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Why 'Corporate Culture' Is a Myth

If you've been reading this column regularly, you know that I am firmly opposed to public disembowelment. In most cases. An exception can be made for the snake-oil salesman who first peddled the notion that corporations should have adorable personalities.

Saying that companies have a "corporate culture" is like saying that Ivan the Terrible had a "management style." How can a multinational conglomerate with 47,000 employees in a dozen countries claim a common culture? How about an enterprise where nine different languages are spoken on the production floor and senior management can barely speak any?

What we mostly experience in business is a systemic pathology, often nothing more than a constantly shifting aggregation of disparate behaviors. Corporate culture began as a fairy tale back in the quaint, bygone eras when middle-aged White Guys ruled the planet (trust me, I've seen the fossils), and it remains so today.

The idea that a work environment has been purposefully constructed to guarantee specific outcomes is perfectly reasonable. Can it instill competencies? You betcha. It'll deliver efficiencies, even. But can it produce unifying mythologies and customs? Don't think so. Certainly no art, music or literature.

I understand how people might confuse culture with brand, particularly if they still get goose bumps listening to "I'd Like to Teach the World to Sing." My neighbor, Pat Hanlon, wrote an interesting book called Primal Branding that explains the seven key components upon which larger-than-life corporate brands are built:

  1. Creation story (like in the Bible)
  2. Creed (as in "this is the Cubs' year")
  3. Rituals (banging drums in the sweat lodge)
  4. Icons (dazzling the senses, from coffee to doughnuts)
  5. Sacred words ("grande decaf latte, please")
  6. Pagans (those who refuse to drink the Kool-Aid)
  7. Fearless Leader (from Buddha to Welch)
That's how you create a juggernaut consumer brand. But culture is an entirely different thing.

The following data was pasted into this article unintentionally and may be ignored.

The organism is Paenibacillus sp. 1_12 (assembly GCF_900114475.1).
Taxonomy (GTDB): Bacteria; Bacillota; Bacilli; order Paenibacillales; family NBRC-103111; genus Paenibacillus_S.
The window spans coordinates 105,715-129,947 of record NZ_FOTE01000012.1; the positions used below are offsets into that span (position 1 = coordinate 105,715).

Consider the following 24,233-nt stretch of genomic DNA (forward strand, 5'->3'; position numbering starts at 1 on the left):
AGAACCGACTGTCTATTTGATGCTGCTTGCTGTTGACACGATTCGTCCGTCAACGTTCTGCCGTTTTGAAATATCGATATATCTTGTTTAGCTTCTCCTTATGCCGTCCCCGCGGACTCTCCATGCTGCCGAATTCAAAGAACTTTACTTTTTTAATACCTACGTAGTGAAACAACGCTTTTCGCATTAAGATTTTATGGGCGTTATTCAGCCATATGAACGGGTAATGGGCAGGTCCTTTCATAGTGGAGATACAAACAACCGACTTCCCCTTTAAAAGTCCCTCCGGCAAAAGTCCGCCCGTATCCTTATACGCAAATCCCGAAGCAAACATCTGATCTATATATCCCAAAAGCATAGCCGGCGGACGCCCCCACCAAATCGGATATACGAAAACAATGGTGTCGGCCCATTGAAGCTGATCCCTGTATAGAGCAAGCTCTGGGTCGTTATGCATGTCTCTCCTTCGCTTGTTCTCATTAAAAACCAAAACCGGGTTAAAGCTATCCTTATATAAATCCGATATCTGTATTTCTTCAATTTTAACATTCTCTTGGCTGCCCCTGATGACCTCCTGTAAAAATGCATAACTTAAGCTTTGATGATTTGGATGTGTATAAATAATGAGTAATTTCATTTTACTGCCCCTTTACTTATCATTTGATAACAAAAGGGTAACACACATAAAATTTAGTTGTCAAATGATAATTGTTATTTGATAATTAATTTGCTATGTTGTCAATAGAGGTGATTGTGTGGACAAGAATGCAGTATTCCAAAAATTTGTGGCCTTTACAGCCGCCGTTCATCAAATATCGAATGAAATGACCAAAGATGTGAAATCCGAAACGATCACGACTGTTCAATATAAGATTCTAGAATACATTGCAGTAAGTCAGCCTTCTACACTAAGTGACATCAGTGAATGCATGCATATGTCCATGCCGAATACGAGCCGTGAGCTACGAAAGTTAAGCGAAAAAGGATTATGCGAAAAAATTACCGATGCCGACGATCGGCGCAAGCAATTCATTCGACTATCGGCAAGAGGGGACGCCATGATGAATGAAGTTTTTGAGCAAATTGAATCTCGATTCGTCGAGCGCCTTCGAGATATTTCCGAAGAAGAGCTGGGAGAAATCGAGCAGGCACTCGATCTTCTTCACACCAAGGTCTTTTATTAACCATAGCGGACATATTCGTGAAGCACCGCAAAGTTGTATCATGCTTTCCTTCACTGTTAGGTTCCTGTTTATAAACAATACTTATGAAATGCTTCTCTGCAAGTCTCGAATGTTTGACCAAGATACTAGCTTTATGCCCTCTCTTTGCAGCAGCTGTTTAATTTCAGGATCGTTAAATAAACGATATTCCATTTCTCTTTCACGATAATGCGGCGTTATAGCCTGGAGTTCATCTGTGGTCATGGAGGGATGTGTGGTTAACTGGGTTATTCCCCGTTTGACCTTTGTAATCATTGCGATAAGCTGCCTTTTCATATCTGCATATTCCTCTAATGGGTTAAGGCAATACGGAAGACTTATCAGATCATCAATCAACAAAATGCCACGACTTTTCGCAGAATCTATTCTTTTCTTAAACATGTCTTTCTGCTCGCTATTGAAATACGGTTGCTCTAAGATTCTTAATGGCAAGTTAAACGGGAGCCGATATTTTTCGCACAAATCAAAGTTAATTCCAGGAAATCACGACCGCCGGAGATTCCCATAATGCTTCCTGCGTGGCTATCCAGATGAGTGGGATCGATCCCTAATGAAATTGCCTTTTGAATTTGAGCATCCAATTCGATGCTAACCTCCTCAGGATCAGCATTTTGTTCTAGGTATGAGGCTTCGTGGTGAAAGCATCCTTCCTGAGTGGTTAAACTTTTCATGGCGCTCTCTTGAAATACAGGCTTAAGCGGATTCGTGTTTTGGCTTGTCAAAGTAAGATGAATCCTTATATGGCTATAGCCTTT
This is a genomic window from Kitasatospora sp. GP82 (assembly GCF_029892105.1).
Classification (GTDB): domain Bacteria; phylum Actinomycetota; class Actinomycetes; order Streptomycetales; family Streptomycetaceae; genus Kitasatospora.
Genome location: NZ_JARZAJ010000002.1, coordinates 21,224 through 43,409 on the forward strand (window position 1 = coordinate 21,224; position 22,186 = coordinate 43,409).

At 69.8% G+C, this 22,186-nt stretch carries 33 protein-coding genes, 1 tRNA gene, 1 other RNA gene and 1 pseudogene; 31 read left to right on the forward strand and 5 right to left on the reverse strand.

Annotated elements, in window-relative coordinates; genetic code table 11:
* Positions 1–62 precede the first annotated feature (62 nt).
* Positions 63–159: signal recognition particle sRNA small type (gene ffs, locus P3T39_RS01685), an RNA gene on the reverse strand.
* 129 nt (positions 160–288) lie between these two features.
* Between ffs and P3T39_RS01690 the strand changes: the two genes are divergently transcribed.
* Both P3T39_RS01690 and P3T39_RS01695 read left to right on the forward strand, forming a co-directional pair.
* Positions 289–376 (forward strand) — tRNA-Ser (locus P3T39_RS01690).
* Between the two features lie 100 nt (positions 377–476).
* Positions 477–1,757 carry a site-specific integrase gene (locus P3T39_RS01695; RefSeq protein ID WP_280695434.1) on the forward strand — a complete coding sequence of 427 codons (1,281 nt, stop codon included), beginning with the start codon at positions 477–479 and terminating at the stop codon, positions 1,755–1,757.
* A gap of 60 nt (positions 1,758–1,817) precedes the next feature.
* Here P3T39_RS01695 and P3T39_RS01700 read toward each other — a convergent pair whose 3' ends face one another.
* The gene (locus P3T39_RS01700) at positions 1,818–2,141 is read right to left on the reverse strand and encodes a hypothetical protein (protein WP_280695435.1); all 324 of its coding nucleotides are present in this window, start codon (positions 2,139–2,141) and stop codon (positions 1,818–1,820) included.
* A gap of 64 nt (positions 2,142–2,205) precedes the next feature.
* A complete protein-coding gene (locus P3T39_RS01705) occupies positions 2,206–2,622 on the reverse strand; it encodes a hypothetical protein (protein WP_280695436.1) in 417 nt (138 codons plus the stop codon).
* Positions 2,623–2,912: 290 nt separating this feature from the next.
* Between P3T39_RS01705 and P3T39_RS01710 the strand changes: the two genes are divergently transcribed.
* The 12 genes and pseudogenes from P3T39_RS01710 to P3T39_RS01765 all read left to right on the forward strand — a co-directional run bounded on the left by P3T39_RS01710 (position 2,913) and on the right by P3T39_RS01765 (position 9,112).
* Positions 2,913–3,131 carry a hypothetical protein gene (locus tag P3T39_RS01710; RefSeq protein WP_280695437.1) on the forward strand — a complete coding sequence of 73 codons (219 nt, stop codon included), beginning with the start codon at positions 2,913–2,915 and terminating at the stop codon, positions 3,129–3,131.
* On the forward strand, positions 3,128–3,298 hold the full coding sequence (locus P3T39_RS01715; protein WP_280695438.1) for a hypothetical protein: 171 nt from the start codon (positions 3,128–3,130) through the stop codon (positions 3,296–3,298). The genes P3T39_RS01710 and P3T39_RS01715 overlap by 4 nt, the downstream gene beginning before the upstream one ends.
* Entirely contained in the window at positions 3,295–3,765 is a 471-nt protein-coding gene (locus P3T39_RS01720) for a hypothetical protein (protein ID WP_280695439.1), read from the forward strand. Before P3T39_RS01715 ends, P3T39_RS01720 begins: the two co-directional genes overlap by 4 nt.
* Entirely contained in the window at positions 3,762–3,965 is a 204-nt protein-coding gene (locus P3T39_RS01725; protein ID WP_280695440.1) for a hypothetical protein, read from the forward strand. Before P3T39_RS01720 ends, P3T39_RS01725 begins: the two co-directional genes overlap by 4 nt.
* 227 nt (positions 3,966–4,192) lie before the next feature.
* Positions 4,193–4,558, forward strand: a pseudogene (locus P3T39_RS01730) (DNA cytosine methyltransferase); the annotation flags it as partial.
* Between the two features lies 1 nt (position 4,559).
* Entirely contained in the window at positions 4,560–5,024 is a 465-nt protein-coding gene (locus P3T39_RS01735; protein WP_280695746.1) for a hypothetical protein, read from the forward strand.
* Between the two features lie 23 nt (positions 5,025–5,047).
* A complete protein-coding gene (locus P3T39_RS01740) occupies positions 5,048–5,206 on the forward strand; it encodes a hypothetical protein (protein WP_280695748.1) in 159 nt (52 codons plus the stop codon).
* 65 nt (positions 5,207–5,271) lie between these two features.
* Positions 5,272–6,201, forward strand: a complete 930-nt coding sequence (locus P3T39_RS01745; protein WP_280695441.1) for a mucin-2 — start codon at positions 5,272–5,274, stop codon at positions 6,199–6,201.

Since the label "culture" is so nebulous, it can conveniently mask or whitewash the true underlying beliefs and behaviors of any group, ranging from hospitality to bestiality. I prefer the more pedestrian term "values." Beliefs combined with behaviors equal values.

The values of a group might be honorable -- or not. Unlike the mushier name culture, with its connotation of a cozy melting pot or a delightfully harmonious salad bowl, values includes more than what is outwardly professed, endlessly parroted and tritely canonized on T-shirts and coffee mugs. It also encompasses what is implicit, often deliberately buried and denied. People may talk your ear off about their culture, but values can be seen in real-time ... as evidenced by real actions.

In my work as a recruiter, it helps me to think of companies as big, messy families with varying degrees of dysfunction ... despite the many talents and productive output of its members. In this context, the challenge becomes less about matching cultures than about elevating values -- bearing in mind, of course, how resistant systems are to anything other than mild, incremental change. But that's another set of encyclopedias I'll come back later to show you.

Meanwhile, the question CEOs may want to ask their executive teams is this: "How should we behave among ourselves and with customers to give us the best chance of achieving our business objectives?"

Who knows? The right responses might even breed some culture.

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